That's where reading starts. It has to happen in the home.

If you are not reading every day, start. Read verse (that's, you know, rhyming) and get your kids to memorize some. That will help the most with intonation, tone, pronunciation and inflection. Act a nursery rhyme out. Show your kids how to read in different ways (in the style of Shakespeare, with a French accent, scared, happy, slow motion, etc.).

Don't say you don't have time. You have to make time. Do it in the car if you have to, or during breakfast. But reading together 20 minutes a day is the single most important thing you can do for your child's education.

I personally would recommend James and the Giant Peach, that's a joy to read aloud. There's also Going on a Bear Hunt, a great book that a second grader should be able to read on their own. This is the author performing it.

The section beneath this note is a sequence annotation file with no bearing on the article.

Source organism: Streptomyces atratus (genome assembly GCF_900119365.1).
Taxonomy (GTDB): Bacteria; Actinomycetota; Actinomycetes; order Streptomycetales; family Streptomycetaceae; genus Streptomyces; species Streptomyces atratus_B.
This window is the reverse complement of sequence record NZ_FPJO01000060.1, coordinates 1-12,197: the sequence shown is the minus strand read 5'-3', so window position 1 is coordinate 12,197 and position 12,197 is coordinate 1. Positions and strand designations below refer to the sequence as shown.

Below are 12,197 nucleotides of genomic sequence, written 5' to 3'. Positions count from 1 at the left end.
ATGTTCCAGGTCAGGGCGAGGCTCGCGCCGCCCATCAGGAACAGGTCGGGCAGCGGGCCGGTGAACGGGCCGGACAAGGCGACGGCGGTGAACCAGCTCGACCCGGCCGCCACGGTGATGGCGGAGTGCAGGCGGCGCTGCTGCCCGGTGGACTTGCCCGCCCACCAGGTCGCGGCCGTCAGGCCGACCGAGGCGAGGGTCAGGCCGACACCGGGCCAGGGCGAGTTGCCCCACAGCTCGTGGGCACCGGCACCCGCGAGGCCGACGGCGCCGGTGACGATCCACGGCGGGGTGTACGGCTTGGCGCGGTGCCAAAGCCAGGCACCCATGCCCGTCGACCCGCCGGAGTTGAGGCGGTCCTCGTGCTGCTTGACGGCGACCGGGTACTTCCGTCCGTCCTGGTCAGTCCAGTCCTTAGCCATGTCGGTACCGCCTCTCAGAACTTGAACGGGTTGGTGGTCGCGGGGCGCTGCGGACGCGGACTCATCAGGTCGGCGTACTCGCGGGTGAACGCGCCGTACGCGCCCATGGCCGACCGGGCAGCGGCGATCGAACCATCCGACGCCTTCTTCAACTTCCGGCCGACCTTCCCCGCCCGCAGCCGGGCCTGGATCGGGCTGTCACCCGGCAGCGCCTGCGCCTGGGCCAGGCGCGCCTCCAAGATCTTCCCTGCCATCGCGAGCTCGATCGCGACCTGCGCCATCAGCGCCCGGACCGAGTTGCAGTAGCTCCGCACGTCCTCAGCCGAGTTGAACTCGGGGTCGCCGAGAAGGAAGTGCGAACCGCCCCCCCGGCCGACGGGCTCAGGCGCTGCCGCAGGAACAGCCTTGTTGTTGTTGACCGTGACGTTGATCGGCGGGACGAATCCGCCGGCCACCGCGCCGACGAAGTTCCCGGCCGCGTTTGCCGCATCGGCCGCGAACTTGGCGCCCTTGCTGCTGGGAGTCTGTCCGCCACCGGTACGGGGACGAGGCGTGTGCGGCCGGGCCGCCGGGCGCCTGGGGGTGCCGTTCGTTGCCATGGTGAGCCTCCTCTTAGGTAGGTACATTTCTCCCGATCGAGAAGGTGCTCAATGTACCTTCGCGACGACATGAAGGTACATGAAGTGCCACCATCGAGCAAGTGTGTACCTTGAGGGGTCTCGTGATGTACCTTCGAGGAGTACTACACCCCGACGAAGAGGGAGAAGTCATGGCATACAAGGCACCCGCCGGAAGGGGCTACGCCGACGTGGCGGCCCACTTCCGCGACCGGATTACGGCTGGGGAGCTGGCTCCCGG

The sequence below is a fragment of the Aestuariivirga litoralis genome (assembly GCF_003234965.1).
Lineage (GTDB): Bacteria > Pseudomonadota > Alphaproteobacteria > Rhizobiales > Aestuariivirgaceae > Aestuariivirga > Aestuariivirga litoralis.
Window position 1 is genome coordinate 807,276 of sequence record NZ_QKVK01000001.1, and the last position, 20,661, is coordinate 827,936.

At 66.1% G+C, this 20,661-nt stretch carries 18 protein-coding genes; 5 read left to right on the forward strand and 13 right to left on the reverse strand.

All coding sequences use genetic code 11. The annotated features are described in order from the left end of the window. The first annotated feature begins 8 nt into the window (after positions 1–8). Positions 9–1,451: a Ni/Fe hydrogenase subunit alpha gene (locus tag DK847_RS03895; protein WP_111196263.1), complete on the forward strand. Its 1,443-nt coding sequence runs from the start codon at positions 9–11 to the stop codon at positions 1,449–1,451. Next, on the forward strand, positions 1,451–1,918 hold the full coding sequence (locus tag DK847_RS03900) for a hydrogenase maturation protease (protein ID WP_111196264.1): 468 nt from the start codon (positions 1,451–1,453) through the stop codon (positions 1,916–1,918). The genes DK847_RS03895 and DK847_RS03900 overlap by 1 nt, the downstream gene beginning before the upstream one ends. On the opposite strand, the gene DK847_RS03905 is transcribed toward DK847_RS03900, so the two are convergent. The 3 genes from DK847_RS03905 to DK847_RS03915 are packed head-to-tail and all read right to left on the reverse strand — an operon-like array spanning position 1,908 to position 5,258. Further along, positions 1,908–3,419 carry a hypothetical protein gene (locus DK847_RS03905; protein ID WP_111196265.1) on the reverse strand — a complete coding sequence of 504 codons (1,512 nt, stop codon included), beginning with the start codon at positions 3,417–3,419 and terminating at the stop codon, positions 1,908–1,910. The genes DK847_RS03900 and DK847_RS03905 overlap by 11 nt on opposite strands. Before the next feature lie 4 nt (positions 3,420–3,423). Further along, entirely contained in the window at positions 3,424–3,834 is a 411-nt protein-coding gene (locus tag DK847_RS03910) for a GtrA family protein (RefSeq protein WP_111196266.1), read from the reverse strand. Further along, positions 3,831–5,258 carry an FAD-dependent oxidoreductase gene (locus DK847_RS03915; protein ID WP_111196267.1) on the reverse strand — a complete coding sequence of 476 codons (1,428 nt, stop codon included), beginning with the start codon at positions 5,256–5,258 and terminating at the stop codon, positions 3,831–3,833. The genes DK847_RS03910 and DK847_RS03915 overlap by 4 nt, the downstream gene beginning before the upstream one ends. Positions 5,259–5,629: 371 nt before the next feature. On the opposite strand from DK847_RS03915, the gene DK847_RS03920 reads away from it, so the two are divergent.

[video=youtube;ytc0U2WAz4s]http://www.youtube.com/watch?v=ytc0U2WAz4s[/video]

PS. It's spelled barrel. If you start reading more your spelling should improve.

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blather I agree with both you and Krystal.. lol
I think Krystal isn't blaming her child's grade on immigration, she is saying the time allocated for ESL students is taking time away from her son, I think this is a justified complaint. ESPECIALLY for public schoolers, shouldn't the schooling be done the most at school, not at home. I have found great things to offer my friends to supplement their public schooled child's education... However, shouldn't the school be doing this? Since it isn't and is falling short, or relying so much on parents to accomplish the schooling, something may need to be adjusted.